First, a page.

The covid-19 pandemic has boosted public confidence in the general media and has accelerated the digitization of the press around the world, according to a report by the Reuters institute published on Tuesday (22).
Brazilians, however, are among those who are most concerned about misinformation.
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According to the 10th report on digital information, confidence in information has increased by an average of 6 points since the beginning of the pandemic, reaching 44%.
This result is based on a series of surveys conducted by the company YouGov in 46 countries (with more than 92,000 respondents in total), which represent more than half of the world’s population.
Finland, with 65%, continues to have the highest confidence index, while in the United States, only 29% of its inhabitants say they trust the media. In Brazil, this rate is 54%.
According to Nic Newman, lead author of the report, two factors linked to the crisis may explain this growth in confidence: a greater importance of “factual information” and local media, leaving aside “more partisan political information”.
“This effect may only be temporary, but in almost every country we’ve found that the public prioritizes reliable sources,” adds Newman in the study.
– Increase in digital signatures –
This move has especially benefited the “strong and independent” public service media in countries like France, notes the Reuters Institute for Journalism Studies, which is part of Oxford University.
The study also confirms the serious difficulties of the written press, caused or aggravated by the health crisis, due to restrictions on travel, which reduced the sale of newspapers and advertising revenues.
This has accelerated the transition to digital subscriptions, particularly in countries where paper newspaper sales are traditionally higher, such as Germany, Austria and Switzerland.
In the 20 countries where newspapers are actively trying to increase their digital sales, 17% of respondents said they paid for information online two points more than in 2020 and five more than in 2016.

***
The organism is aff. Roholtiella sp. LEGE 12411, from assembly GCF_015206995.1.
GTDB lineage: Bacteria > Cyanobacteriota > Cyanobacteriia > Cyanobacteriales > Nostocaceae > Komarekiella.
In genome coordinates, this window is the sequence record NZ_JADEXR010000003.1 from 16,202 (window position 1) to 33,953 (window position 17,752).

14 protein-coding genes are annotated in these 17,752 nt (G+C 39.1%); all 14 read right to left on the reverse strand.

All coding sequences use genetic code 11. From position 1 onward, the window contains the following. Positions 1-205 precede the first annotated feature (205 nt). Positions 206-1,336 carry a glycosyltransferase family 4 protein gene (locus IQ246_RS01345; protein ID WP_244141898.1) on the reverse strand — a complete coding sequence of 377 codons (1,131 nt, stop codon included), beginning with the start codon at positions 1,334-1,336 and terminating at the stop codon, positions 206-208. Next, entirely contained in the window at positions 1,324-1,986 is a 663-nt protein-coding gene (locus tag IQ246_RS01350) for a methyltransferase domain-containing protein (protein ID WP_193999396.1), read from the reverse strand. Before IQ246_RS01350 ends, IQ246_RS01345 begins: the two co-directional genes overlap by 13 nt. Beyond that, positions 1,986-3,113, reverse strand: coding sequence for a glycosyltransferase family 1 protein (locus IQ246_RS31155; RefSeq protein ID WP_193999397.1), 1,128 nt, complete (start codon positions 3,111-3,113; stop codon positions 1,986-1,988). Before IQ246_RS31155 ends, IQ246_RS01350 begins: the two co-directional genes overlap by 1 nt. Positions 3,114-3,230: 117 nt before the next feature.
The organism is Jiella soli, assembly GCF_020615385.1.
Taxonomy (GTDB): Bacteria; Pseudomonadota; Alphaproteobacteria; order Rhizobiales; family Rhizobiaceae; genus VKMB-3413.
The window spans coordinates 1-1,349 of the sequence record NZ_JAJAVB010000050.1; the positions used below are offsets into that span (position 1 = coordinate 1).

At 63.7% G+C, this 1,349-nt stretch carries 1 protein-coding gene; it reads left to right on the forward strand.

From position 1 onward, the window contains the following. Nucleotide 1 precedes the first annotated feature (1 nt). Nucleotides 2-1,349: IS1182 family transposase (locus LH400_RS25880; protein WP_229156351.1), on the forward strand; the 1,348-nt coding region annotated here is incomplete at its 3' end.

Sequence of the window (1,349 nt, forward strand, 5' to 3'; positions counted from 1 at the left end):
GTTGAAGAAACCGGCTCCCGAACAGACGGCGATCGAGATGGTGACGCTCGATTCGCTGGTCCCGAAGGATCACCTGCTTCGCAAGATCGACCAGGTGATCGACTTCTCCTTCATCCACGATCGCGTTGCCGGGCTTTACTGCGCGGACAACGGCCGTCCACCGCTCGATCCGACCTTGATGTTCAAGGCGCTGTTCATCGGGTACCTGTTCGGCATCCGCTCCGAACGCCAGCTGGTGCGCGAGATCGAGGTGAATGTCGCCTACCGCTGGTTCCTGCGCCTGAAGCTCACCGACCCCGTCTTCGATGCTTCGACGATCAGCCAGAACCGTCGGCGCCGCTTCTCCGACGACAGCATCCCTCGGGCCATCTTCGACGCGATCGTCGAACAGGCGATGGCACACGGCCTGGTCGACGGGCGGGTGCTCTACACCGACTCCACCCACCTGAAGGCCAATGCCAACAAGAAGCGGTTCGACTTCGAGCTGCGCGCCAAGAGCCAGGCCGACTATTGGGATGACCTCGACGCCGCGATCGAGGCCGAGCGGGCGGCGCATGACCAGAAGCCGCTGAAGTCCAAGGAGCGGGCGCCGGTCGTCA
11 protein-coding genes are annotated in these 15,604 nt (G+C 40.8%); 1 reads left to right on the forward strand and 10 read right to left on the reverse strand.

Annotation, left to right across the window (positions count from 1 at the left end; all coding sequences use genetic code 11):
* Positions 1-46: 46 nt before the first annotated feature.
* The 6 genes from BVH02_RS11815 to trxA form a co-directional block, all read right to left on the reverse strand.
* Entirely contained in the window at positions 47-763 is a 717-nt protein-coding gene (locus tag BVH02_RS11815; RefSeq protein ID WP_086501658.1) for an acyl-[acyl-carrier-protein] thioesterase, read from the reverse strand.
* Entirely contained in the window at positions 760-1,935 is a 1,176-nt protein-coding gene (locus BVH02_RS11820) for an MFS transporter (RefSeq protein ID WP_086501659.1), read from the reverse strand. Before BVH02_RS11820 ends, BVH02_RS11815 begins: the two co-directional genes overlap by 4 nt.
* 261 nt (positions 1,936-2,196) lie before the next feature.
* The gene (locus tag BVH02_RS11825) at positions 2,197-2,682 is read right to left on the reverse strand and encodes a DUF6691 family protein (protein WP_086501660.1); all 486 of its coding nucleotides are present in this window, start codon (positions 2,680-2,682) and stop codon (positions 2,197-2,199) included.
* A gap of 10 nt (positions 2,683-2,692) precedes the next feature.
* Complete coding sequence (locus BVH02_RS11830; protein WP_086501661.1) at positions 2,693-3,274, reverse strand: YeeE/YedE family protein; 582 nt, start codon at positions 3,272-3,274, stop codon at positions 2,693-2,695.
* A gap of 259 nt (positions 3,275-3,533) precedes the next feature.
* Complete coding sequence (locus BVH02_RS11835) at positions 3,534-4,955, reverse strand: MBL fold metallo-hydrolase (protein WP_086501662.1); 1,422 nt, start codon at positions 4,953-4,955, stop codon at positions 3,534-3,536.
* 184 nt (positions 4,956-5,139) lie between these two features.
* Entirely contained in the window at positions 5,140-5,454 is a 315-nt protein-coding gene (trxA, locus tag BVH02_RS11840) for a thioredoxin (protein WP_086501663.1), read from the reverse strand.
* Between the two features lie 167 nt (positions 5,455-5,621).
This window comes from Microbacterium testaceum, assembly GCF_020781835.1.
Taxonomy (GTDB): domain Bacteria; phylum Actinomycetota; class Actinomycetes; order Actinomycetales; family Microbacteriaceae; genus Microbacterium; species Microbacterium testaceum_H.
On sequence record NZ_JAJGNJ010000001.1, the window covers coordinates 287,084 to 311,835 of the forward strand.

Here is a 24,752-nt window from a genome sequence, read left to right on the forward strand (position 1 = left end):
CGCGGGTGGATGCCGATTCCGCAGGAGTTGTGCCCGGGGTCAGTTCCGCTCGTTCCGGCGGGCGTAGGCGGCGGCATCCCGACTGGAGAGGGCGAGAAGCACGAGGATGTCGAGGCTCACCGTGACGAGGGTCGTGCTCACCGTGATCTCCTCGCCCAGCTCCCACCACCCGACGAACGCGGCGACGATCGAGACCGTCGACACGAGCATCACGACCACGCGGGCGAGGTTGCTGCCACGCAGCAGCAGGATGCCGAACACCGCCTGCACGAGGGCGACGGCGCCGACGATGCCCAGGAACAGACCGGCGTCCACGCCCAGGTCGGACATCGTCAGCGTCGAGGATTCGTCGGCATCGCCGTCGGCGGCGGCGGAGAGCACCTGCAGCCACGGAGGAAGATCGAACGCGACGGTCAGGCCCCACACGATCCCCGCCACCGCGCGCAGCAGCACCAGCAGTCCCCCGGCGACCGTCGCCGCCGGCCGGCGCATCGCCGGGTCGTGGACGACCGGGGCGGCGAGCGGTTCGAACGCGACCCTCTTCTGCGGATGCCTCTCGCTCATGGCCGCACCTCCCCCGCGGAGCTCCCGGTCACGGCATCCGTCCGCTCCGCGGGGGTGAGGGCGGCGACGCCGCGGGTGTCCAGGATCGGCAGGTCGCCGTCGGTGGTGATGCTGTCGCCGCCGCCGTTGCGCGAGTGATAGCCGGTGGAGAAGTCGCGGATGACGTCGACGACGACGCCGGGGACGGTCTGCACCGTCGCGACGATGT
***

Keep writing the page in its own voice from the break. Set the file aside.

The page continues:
The most significant increase in internet subscriptions was registered in rich countries, where those for paper vehicles are historically higher, such as Norway (45% of respondents pay for digital information) and Sweden (30%).
In the United States, the rate is 21%, higher than the 11% in France, 9% in Germany and 8% in the United Kingdom.
“The signatures [digitais] are starting to work for some publishers, but it won’t work for all and above all for all consumers,” as many are unwilling to pay, warns Rasmus Kleis Nielsen, co-author of the report.
– Misinformation –
At the same time, trust in news shared on social media remains very low (24%).
And public concern with misinformation has increased slightly, but it varies a lot from country to country: it reaches 82% in Brazil, while in Germany it is 37%.
Among other results, the overwhelming majority of respondents (74%) believe that the press should be impartial and 72% even think that it should give equal time to different sides on political and social issues.
The report also reveals that in several countries, such as the United States, some sectors of the public (youth, ethnic minorities, certain political currents) consider themselves underrepresented in the media.
The study also shows a discontent among young people with traditional information sites, in favor of social networks, news aggregators and notifications.
The Reuters institute highlights that Facebook lost space as a source of information last year, unlike WhatsApp and Instagram (which belong to the same group), TikTok and Telegram.
Messaging apps like WhatsApp, however, are a source of concern about false information about coronavirus in much of the global south, including Brazil, Indonesia, India, Nigeria and South Africa.
News exchange on TikTok, a platform dedicated to entertainment in its origins, developed with the coronavirus crisis and the Black Lives Matter movement.
The report highlights that the short video app is also used by young people as a means of mobilization in Peru, Indonesia and Thailand.
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